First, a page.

type of gdp growth, perhaps higher than that over time it's going to take time for things like changes in tax policy to affect the entirety of the economy, for companies to feel it, for capex spending to go up. we're starting to see the early signs of that. i don't see anything in italy that will change that. >> a bit of optimism and chaotic. i don't know the italian word for chaos. dan, thank you very much >> thank you time for the top trending stories. the great kate rogers is back with those. roseanne barr apologizing for a racist tweet that got her sitcom canceled by abc the star tweeting don't feel story for me, i want to apologize to the hundreds of people and wonderful writer the all liberal and talented actors who lost their jobs on my show due to my stupid tweet the star blaming the tweet on the late hour, 2:00 in the morning and the sleep aid
ambien. if you ever wished to spend a full day on an airplane, you're in luck singapore will relaunch the world's longest flight between singapore and newark airport flight time nearly 19 hours. i don't fall into that category. i like a two-hour flight and i'm like get me out of here. >> i did that flight when it existed in 2012. we went over there to interview the co-founder of facebook and do a conference in singapore i think it was 19 1/2 hours. i slept twice. singapore air, for our viewers and listeners, it's a spectacular airline. >> i would imagine it has to be nice if you're on there for 19 hours. >> you have to do something, do some stretching. it's interesting >> i'll leave it to you. >> okay. i'm not saying i would do it again, having done it, it was cool see you in a bit big technology ceos from around the world gathering on stage at the code conference
today. last night snapchat ceo evan spiegel weighing in on the hot topic of regulation. >> foolishly some big companies want that, they believe they're best equip ed ped to deal with regulation, and there are times in history when regulation entrenched big companies i think that's a huge mistake. i think that that would inhibit innovation but i do think there's some really great legal frameworks developing like gdpr that is thought out, gives the user control and choice and that will make a difference. i think there's going to be a balance. i think there will be some regulation, but at the same time technology companies need to incorporate the spirit of protecting user privacy. >> speakal also ta he also call ahead of sheryl sandberg's big code speech. >> we would appreciate it if they copied our data protection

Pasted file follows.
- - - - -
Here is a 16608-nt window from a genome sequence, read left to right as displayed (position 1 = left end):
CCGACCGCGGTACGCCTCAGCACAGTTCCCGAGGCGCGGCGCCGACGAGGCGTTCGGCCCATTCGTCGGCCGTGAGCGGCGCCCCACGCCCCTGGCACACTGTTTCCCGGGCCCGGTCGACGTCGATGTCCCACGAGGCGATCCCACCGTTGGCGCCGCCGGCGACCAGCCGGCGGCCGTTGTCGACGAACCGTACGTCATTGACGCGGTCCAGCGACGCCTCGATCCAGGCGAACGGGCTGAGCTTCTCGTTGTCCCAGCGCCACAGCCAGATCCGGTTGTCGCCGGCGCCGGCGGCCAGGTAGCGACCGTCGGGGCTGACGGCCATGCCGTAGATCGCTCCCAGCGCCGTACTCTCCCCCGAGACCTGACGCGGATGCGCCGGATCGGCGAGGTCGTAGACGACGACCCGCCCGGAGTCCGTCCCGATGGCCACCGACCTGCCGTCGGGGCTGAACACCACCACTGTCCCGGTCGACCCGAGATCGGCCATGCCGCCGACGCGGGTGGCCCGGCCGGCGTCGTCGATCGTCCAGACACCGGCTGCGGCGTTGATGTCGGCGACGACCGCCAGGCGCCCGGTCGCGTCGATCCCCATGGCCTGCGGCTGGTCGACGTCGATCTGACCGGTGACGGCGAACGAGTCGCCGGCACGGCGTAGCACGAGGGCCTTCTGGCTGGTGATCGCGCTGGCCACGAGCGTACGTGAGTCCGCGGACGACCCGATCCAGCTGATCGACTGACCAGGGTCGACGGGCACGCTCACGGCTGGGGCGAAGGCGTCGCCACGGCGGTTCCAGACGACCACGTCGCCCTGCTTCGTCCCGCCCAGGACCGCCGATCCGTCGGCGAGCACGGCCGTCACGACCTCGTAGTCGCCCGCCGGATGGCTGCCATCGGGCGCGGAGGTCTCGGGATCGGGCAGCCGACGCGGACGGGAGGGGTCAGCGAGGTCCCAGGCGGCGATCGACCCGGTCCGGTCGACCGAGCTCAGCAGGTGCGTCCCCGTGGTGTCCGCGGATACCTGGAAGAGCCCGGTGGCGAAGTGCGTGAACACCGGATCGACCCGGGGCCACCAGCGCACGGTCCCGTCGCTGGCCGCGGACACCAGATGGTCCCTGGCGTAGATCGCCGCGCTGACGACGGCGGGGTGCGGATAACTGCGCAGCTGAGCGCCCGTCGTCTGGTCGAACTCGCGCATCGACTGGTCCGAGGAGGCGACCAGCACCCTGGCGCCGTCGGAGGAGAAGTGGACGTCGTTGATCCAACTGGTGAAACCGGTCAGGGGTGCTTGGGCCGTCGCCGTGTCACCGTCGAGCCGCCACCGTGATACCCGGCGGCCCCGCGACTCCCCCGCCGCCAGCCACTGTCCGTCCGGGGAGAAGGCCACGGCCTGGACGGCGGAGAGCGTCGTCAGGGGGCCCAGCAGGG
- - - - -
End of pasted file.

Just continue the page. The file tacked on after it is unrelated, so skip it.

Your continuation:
practices also >> i was waiting for that. >> sandberg did not address that comment from spiegel in her speech, but she did give her own take on facebook's regulation policies >> it's not a question of people say should facebook be regulated, should other companies be regulated we are regulated regulation often entrenches big companies. so gdpr, i think we've done a very good job complying with we put up expensive to build systems and tools. we're supportive of the right regulation that supports innovation that is based on an understanding of the technology and that is good for people. >> sandberg also added that facebook is working towards being more transparent in the wake of its privacy issues still ahead on "worldwide exchange," we will continue to connect the dots between italy's political crisis and your money. plus an incredible italian political stat on your morning
spanish national police just released me after interpol general secretary lyon advised them not to honor the new russian interpol red notice. this is the sixth time that russia abused interpol in my case earlier browder saying he was arrested, tweeted himself in the back of a police car spanish police said he had not been arrested. a lot of back and forth. either way, bill browder out now and a bit rattled, as you may imagine. a lot of questions in that story. italian political turmoil weighing on u.s. treasuries. the yield on the ten-year note breaking below 2.8%. slightly above that now, but keep in mind it was at 3.13% earlier this month doesn't sound like a lot, but 30 basis points is a sizable move let's tie this, bank stocks and